Physical Therapy for Plantar Fasciitis

Whether you’re a runner, a weekend warrior, or you just enjoy walking around the city, chances are that you or someone you know has experienced severe heel pain at one point or another.

By
Georgio Baylouny,

Heel pain- commonly referred to as the infamous plantar fasciitis– has been estimated to occur in around 2 million people per year, and it can affect both the avid athlete and the ordinary individual going about their day. Plantar fasciitis is also the most commonly diagnosed condition of the foot and ankle region.

In this blog we’ll explain what plantar fasciitis actually is, how it occurs, as well as what physical therapy treatments can be effective in treating this condition.

What is plantar fascia? And how does it get injured in the first place?

The plantar fascia is a thick band of connective tissue that runs along the bottom of the foot- attaching from the heel bone and running out into the bottom of the toes. It helps in providing arch support and aids in the mechanisms that allow for proper foot mechanics as you walk.

Irritation of the plantar fascia usually involves some sort of overuse. For example, there is a high incidence of plantar fasciitis in runners as well as those who might be on their feet a lot for work. Other risk factors include limited ankle range of motion, arches that are too low (pronated) or too high (supinated), and footwear or activities that have poor shock absorption. Rotating footwear during the work week actually reduces the risk of developing plantar fasciitis.

Recent research suggests that the condition itself is actually NOT inflammatory, but rather a degenerative process. Increases in plantar fascia thickness have been associated with these degenerative changes as well as increased pain levels.

The cardinal signs of plantar fasciitis include heel pain during the first few steps int he morning, pain when standing up after prolonged sitting, and pain that worsens with increased activity. Unfortunately, the clinical course is usually chronic, with most patients reporting that symptoms resolve around 9-12 months. The good news is that physical therapy treatment can make plantar fasciitis more manageable and help speed up recovery.

Physical Therapy for Plantar Fasciitis

Physical therapy helps in recovery in a number of ways. Some treatments that your physical therapist will incorporate include manual therapy, taping, and guided stretching and strengthening exercises specific to the diagnosis. Physical modalities such as ice, ultrasound, and electric stimulation have no evidence to support their use and usually don’t helping the long run, so those treatments alone won’t cut it.

Manual Therapy

Manual therapy for plantar fasciitis will include joint manipulations to the foot, ankle, and even all the way up to the lumbar spine to ensure that everything is moving optimally. These treatments also help provide pain relief, allowing you to begin exercising with less pain. Gentle soft-tissue mobilization to the plantar fascia itself can also help provide pain relief.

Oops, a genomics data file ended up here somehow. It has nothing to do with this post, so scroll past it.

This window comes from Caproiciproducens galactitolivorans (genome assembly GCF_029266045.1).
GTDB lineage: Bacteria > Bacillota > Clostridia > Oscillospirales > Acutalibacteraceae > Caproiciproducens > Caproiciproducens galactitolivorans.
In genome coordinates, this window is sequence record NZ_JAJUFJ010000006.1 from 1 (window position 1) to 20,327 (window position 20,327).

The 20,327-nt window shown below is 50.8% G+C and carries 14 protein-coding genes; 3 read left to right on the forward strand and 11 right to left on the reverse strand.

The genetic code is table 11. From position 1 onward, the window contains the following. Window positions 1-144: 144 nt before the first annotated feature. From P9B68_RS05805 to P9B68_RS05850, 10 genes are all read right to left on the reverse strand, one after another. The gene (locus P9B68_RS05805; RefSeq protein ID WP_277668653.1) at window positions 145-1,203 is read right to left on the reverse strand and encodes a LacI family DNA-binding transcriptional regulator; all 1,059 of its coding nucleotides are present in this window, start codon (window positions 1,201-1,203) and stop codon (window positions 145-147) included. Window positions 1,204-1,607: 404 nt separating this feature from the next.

Taping

Kinesis-Taping and low-dye taping have been proven to provide short-term pain relief in those with plantar fasciitis. These different taping techniques can help to take pressure off the sensitive structures such as the plantar fascia and heel bone. Effects of taping are also neurological, meaning the tape simply provides a different sensation to the sensitive area.

Stretching and Strengthening Exercises

When compared to passive modalities such as ice, ultrasound, and electric stimulation, stretching and strengthening exercise are far superior in eliminating plantar fasciitis. Your physical therapist will likely instruct you in a morning stretching routine of the plantar fascia and calf muscles.

Recent evidence has come out in support of high load strengthening in those with heel pain and plantar fasciitis. This involves performing sets of single-leg calf raises to fatigue, a few times per week, increasing the weight every week. The idea is that this high tensile loading of the plantar fascia helps in rebuilding collagen, allowing for healthier tissue to set in. A physical therapist can guide you in this program that has had promising results so far. Most subjects reported a significant decrease in heel pain at 6 and 12 weeks.

Physical therapy should also consist of treating impairments in other regions of the body- such as tight or weak hips that may have contributed to development of the injury.

Conclusion

Plantar Fasciitis can be a very painful, nagging injury which effects many active people. Fortunately, physical therapy treatment can be effective in managing symptoms as well as getting to the underlying cause of the injury. Consult with a physician or physical therapist to get started on a treatment plan.

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